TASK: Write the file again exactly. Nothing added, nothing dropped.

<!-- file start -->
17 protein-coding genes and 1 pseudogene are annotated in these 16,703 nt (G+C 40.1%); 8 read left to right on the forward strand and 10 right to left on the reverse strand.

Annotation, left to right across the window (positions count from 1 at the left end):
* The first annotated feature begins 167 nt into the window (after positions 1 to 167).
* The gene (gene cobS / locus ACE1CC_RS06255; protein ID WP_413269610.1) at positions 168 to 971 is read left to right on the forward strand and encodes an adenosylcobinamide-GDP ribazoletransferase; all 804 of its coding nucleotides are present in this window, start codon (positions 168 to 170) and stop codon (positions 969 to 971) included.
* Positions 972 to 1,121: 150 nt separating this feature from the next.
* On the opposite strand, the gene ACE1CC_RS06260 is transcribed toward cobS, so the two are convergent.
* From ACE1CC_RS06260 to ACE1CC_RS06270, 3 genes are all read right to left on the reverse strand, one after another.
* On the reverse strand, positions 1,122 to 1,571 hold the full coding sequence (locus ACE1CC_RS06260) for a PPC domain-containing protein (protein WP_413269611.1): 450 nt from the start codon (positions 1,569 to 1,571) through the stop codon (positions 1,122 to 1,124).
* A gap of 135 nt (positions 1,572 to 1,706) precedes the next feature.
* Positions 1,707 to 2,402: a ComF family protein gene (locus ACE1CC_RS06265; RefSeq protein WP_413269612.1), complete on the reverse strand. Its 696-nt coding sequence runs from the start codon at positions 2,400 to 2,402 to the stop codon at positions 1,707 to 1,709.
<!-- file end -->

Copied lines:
17 protein-coding genes and 1 pseudogene are annotated in these 16,703 nt (G+C 40.1%); 8 read left to right on the forward strand and 10 right to left on the reverse strand.

Annotation, left to right across the window (positions count from 1 at the left end):
* The first annotated feature begins 167 nt into the window (after positions 1 to 167).
* The gene (gene cobS / locus ACE1CC_RS06255; protein ID WP_413269610.1) at positions 168 to 971 is read left to right on the forward strand and encodes an adenosylcobinamide-GDP ribazoletransferase; all 804 of its coding nucleotides are present in this window, start codon (positions 168 to 170) and stop codon (positions 969 to 971) included.
* Positions 972 to 1,121: 150 nt separating this feature from the next.
* On the opposite strand, the gene ACE1CC_RS06260 is transcribed toward cobS, so the two are convergent.
* From ACE1CC_RS06260 to ACE1CC_RS06270, 3 genes are all read right to left on the reverse strand, one after another.
* On the reverse strand, positions 1,122 to 1,571 hold the full coding sequence (locus ACE1CC_RS06260) for a PPC domain-containing protein (protein WP_413269611.1): 450 nt from the start codon (positions 1,569 to 1,571) through the stop codon (positions 1,122 to 1,124).
* A gap of 135 nt (positions 1,572 to 1,706) precedes the next feature.
* Positions 1,707 to 2,402: a ComF family protein gene (locus ACE1CC_RS06265; RefSeq protein WP_413269612.1), complete on the reverse strand. Its 696-nt coding sequence runs from the start codon at positions 2,400 to 2,402 to the stop codon at positions 1,707 to 1,709.